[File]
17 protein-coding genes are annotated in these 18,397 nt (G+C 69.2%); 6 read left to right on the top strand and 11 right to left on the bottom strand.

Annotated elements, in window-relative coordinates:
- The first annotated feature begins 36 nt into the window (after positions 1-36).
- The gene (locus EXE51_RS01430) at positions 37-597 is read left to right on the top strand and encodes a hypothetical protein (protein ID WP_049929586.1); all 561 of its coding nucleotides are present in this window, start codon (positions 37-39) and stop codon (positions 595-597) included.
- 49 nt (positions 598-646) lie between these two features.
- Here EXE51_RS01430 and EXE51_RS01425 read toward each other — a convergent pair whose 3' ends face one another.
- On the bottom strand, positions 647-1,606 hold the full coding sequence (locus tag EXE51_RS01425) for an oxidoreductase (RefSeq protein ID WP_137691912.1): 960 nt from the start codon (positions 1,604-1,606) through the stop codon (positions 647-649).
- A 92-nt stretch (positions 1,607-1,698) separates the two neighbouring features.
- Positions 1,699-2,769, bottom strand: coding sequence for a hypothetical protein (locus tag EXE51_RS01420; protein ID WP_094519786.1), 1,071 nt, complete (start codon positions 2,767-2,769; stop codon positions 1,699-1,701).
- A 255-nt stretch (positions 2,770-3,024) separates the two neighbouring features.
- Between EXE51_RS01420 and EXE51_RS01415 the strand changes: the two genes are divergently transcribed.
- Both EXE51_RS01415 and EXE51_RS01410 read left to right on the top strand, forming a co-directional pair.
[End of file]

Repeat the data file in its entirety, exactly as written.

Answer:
17 protein-coding genes are annotated in these 18,397 nt (G+C 69.2%); 6 read left to right on the top strand and 11 right to left on the bottom strand.

Annotated elements, in window-relative coordinates:
- The first annotated feature begins 36 nt into the window (after positions 1-36).
- The gene (locus EXE51_RS01430) at positions 37-597 is read left to right on the top strand and encodes a hypothetical protein (protein ID WP_049929586.1); all 561 of its coding nucleotides are present in this window, start codon (positions 37-39) and stop codon (positions 595-597) included.
- 49 nt (positions 598-646) lie between these two features.
- Here EXE51_RS01430 and EXE51_RS01425 read toward each other — a convergent pair whose 3' ends face one another.
- On the bottom strand, positions 647-1,606 hold the full coding sequence (locus tag EXE51_RS01425) for an oxidoreductase (RefSeq protein ID WP_137691912.1): 960 nt from the start codon (positions 1,604-1,606) through the stop codon (positions 647-649).
- A 92-nt stretch (positions 1,607-1,698) separates the two neighbouring features.
- Positions 1,699-2,769, bottom strand: coding sequence for a hypothetical protein (locus tag EXE51_RS01420; protein ID WP_094519786.1), 1,071 nt, complete (start codon positions 2,767-2,769; stop codon positions 1,699-1,701).
- A 255-nt stretch (positions 2,770-3,024) separates the two neighbouring features.
- Between EXE51_RS01420 and EXE51_RS01415 the strand changes: the two genes are divergently transcribed.
- Both EXE51_RS01415 and EXE51_RS01410 read left to right on the top strand, forming a co-directional pair.